Webster defines “vent” as a small aperture designed to provide an outlet from a confined space. One lined pipe manufacturer says that vent holes are essential to release gasses which may be generated at elevated temperatures and trapped between the liner and housing before it collapses the liner. They vent all their lined systems. ASTM F1545 for lined pipe says in point 5.3 that each pipe and fitting shall be provided with a venting system that will release any pressure between the liner and the housing. Note 8 states that venting is not required with PVDF, PP, ETFE, or PVDC liners. The key word here is RELEASE. The EPA and other governmental agencies are passing regulations and laws to limit or stop atmospheric releases of volatile organic compounds (VOC’s). VOC’s are among the most common pollutants emitted by the chemical process industry. VOC’s are carbon compounds that react with nitrogen oxides and other airborne chemicals in the presence of sunlight (photochemically) to form ozone, which is a primary component of smog. Reductions of VOC emissions in areas that exceed the current national ambient air quality standard for ozone of 0.12 ppm is mandated under Title I of the Clean Air Act Amendments of 1990. In addition, Title III of the amendments requires reduction of the emission of 189 hazardous air pollutants, most of which are included under the definition of VOC’s as well. With all of the above requirements and concerns with cleaning up the air, does it make any sense to vent lined pipe? (About as much sense as drilling holes in the containment surrounding a nuclear reactor.)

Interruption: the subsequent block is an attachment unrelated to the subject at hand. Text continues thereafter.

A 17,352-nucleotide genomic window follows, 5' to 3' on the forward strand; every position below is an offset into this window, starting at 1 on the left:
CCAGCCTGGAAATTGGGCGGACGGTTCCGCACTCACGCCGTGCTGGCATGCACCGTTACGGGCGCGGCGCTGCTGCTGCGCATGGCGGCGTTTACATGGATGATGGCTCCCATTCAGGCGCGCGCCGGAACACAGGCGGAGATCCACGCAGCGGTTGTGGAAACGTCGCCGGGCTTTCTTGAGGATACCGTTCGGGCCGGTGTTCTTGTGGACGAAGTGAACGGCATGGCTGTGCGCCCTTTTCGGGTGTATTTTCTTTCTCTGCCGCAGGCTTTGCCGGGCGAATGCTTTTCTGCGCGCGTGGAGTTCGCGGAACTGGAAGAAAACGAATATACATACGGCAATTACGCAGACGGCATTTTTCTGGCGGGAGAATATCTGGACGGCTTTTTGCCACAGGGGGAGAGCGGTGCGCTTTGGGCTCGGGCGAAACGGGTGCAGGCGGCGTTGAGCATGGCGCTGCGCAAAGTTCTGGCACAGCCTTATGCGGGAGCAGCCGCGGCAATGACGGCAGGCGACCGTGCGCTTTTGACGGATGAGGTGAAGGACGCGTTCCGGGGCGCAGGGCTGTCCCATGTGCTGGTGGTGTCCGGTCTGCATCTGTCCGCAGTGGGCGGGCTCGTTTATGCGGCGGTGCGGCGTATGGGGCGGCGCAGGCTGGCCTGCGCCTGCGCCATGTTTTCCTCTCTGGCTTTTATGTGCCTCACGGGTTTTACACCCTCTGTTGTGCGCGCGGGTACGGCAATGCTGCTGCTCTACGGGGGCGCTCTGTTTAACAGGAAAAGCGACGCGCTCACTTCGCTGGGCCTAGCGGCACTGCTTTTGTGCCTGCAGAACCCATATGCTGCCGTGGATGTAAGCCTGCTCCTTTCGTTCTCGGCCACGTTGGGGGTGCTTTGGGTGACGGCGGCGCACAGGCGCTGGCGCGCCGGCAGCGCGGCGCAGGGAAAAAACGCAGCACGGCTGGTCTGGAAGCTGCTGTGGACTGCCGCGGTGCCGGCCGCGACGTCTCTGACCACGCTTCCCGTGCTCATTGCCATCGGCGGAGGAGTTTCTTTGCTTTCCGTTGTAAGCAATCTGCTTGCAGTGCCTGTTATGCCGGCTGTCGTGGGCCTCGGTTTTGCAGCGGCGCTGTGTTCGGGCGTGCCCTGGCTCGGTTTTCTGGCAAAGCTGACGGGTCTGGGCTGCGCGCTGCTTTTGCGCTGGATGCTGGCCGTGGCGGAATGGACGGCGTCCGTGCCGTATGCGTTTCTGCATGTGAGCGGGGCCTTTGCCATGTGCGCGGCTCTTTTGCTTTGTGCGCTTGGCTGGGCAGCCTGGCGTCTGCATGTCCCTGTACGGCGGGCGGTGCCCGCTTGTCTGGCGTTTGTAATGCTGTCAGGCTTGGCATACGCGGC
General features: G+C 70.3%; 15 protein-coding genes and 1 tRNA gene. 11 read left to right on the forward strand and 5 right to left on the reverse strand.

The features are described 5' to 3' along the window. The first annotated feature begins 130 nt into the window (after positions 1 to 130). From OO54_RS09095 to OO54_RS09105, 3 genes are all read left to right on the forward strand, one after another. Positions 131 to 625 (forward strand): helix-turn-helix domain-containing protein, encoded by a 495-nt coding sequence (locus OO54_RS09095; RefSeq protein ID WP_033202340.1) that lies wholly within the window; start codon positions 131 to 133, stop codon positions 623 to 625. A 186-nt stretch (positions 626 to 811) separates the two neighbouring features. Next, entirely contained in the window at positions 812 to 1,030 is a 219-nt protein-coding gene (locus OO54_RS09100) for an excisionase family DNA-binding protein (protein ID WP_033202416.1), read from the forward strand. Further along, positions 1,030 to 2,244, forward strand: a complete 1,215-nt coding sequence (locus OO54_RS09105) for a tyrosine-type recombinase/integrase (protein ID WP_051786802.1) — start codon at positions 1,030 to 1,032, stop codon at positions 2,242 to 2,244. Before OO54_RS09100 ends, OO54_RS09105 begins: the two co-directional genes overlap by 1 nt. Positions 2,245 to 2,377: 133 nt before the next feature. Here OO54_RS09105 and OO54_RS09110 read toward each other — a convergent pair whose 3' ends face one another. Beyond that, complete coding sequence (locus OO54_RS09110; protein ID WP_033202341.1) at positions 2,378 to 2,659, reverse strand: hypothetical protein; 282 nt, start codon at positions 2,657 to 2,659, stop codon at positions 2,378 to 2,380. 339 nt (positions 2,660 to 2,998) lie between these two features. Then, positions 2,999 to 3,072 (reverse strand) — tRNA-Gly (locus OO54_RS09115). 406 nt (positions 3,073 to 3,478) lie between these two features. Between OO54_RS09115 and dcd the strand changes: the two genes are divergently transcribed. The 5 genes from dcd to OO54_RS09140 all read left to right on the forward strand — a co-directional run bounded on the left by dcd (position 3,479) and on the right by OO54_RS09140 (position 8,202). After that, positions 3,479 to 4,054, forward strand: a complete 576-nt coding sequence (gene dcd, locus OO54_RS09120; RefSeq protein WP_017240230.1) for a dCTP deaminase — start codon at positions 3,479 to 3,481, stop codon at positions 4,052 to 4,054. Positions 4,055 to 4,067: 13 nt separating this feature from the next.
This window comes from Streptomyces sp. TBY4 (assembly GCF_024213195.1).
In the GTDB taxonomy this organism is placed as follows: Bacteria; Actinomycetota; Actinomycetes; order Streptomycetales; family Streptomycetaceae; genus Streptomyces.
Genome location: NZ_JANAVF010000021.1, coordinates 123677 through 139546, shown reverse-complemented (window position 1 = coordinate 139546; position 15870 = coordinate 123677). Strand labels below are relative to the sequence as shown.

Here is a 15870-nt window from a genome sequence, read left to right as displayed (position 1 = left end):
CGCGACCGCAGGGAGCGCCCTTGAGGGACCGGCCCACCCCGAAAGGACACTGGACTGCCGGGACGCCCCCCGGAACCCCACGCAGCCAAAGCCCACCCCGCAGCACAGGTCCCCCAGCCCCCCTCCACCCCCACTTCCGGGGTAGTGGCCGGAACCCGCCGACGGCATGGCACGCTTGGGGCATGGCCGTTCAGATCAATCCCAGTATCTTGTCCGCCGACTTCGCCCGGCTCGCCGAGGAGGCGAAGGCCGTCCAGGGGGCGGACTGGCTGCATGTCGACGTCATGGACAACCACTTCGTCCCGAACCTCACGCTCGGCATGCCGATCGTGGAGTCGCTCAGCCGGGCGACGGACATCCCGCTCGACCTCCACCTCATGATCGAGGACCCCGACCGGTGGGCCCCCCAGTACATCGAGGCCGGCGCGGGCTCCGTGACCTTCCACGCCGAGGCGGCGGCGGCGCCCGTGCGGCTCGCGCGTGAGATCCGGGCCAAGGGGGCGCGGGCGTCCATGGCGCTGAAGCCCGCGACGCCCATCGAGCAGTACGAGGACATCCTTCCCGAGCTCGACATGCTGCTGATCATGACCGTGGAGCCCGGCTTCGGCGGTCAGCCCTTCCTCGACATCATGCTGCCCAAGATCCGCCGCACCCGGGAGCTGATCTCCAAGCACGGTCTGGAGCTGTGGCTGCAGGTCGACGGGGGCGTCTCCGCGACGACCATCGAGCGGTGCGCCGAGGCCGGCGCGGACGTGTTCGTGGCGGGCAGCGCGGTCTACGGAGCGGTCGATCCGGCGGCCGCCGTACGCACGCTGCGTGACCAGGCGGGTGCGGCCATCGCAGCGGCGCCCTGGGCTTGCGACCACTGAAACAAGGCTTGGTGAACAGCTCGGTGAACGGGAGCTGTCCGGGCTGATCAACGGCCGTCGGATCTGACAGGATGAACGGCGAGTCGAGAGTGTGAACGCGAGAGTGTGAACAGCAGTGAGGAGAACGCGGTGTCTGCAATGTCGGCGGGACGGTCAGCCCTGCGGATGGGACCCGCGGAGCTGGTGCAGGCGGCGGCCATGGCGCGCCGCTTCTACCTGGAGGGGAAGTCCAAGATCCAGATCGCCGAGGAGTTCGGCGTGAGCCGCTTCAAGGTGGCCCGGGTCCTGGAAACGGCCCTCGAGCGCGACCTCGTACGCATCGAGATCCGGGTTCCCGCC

In the beginnings of Lined Pipe, vent holes were necessary only for PTFE and FEP due to liner thickness of .050″or less which allowed gasses to easily permeate and build up between the liner and the pipe collapsing the liner. Today our liner thickness is 3 to 4 times as thick greatly reducing the migration of gasses through the liners even in more easily permeated PTFE. We at Fusibond only vent our PTFE and PFA liner systems. All others are vent free. This allows your customers a choice of liners that won’t contribute to the problem of poor air quality and this needs to be communicated to them.
Our heavy wall PFA liners could be manufactured without vent holes, but ASTM F1545 mandates that they be vented. The chance of a gas permeating today’s thicker liners in sufficient quantity to collapse the liner we believe is relatively small. The release of those same chemicals into the atmosphere through a venting system would have more far reaching consequences than the collapse of a pipe liner. This is especially true if the liner itself fails and the pipe starts showering acid all over. I’m sure your customer’s safety personnel would not approve of this.
Most of the information on permeation of PTFE and FEP available today is out of date. It was taken from testing done on thin films and may not reflect what is required in the Chemical Process Industry. Our PFA liners are by far less easily permeated than the PTFE liners used in the past. We at Fusibond are taking the position that other liner systems should be used instead of vented systems. This will help eliminate one source of fugitive emissions and reduce air pollution. If any of your customers would like to test unvented PFA we will be happy to work with them.
For your information, here are the liners that our competition vents: Resistoflex: Currently vents all of their liner systems. Dow: Currently vents PTFE and PVDF liner systems. 3P: Currently vents FEP, PFA, and PTFE liner systems.
For more information on which liner systems can handle your particular services without vent holes contact the factory.